There is so much taboo surrounding the consumption of egg yolks and your health. Eggs have a history of being shunned for fear of salmonella poisoning. Today, egg yolks are the poster child for cholesterol.
With one egg yolk containing 448 milligrams of cholesterol (well above the average recommendation of 290 milligrams per day for women) it’s no wonder many are steering clear of eggs. But, before you cling to mainstream health claims about egg yolks and your health, or oversimplify scientific studies, look closer at the nuances of egg consumption and cholesterol and you’ll see that an egg a day could keep the doctor away.
Intuitively it makes sense: eating cholesterol found in eggs raises cholesterol levels in your bloodstream and hence lending to clogged arteries and an increased risk of cardiovascular complications. However, studies are now showing that the amount of saturated fat in your diet, not cholesterol, has a greater impact on increasing your blood cholesterol levels. Take note: eggs are low in saturated fat.
A research study conducted at Yale University explored the impact of consuming whole eggs every day by women and men with coronary heart disease. After 12 weeks, those who ate two whole eggs or a half-cup of egg substitute did not have a negative impact on total cholesterol, blood pressure, body weight, or endothelial function. Their HDL cholesterol improved. Those eating three eggs daily also experienced an improvement in HDL levels.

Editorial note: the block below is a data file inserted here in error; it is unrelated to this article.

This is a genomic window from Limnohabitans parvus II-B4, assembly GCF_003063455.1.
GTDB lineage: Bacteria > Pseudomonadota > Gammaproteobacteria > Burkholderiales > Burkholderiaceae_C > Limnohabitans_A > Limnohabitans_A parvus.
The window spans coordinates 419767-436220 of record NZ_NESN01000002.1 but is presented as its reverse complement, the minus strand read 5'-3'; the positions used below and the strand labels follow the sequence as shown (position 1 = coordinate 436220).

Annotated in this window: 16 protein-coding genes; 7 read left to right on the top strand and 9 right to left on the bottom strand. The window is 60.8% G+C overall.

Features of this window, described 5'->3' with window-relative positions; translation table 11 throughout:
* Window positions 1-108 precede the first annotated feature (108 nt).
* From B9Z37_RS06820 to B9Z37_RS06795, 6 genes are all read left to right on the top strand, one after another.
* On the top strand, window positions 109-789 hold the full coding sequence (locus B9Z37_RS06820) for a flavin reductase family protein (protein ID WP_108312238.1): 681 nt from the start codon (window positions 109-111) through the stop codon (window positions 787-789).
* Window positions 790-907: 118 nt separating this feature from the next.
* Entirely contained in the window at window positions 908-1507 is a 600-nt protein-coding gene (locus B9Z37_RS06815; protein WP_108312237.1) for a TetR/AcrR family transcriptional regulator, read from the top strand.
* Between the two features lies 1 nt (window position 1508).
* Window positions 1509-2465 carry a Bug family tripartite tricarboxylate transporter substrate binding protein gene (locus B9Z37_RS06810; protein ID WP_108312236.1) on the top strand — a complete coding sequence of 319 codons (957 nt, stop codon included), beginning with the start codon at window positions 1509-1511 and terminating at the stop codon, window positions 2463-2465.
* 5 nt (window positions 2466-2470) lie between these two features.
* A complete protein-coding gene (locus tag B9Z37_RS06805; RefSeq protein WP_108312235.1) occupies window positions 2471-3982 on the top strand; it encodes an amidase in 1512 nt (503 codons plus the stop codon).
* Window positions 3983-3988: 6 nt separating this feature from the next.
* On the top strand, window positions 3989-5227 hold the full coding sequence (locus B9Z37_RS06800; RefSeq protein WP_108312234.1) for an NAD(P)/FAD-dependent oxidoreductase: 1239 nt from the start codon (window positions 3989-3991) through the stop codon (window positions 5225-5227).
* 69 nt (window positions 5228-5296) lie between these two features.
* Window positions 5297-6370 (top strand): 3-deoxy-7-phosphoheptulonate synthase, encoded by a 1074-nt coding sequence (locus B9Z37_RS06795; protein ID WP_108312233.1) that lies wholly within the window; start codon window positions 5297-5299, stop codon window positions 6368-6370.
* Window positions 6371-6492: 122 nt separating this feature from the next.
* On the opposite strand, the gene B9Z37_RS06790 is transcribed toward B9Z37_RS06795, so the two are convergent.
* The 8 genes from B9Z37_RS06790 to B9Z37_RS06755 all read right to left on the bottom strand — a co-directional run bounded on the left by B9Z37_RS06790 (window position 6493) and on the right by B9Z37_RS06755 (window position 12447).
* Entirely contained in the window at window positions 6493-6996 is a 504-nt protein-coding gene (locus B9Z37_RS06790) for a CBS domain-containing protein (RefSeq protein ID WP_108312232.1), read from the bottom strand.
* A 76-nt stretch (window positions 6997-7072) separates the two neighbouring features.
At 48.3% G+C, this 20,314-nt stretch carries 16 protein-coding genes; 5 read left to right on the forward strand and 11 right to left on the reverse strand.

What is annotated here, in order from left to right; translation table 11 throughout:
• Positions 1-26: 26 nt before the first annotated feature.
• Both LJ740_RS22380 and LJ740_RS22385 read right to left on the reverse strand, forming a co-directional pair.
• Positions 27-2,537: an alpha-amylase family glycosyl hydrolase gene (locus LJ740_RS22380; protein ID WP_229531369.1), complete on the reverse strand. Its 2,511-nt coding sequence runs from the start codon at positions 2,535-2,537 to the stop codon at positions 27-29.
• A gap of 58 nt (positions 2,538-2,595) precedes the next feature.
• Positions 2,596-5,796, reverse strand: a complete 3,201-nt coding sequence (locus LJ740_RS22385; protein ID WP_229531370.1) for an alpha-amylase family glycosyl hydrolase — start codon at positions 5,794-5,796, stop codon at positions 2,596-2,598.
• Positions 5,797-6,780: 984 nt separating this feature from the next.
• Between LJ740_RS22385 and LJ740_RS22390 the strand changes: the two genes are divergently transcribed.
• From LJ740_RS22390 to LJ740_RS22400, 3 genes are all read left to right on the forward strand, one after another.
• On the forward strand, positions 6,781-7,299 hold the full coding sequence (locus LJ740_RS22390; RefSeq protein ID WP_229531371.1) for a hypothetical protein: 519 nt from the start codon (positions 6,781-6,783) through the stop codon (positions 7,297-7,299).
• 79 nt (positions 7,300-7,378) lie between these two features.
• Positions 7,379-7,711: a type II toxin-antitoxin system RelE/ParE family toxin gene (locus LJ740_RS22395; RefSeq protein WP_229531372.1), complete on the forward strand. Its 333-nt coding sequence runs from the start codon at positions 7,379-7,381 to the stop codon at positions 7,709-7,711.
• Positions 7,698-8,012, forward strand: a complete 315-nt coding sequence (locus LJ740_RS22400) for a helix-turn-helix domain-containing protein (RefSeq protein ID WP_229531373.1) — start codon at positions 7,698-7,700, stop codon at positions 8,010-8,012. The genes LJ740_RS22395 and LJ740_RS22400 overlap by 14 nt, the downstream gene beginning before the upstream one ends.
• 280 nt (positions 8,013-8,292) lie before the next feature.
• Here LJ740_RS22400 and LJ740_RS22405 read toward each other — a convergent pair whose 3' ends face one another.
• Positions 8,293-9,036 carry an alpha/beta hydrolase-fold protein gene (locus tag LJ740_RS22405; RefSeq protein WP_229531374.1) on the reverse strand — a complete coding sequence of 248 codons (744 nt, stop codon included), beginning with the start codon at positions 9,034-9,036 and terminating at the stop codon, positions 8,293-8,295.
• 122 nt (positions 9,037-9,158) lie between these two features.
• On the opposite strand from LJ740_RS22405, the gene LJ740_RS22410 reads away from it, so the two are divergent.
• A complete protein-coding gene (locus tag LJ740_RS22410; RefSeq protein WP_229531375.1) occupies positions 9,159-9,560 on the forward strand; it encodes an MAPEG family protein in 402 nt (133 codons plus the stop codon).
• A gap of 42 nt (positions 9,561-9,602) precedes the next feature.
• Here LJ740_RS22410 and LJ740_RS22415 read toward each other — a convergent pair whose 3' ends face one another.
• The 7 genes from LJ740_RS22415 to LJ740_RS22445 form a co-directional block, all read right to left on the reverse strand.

In a study conducted by researchers at the University of Washington, subjects with high blood cholesterol levels were told to eat two eggs per day. Their blood cholesterol levels only minimally increased, but half of this increase was of the HDL (good) cholesterol, which is positive for cardiovascular health.
Another study showed that the consumption of 2-4 egg yolks per day for a 5-week duration benefited macular health in older adults with low macular pigment optical density, increasing their HDL cholesterol and without increasing their LDL (bad) cholesterol.
These studies are no ticket to go hog wild on a carton of eggs, they simply shed light on why eating eggs shouldn’t be something to regret or beat yourself up about. There are indeed benefits to doing so, especially if you lead a healthy and active lifestyle.
In light of new research findings, the American Heart Association now allows one egg per day. Harvard research reveals that one egg per day is unlikely to have a negative impact on healthy individuals and that tossing the yolk is simply a waste of nutrients.
And while heart failure is not associated with infrequent egg consumption, in the long run it may be beneficial to keep egg consumption moderate, mostly due to other problems that pop up with age. In lieu of other ailments, such as diabetes, egg consumption should be limited to no more than one per day.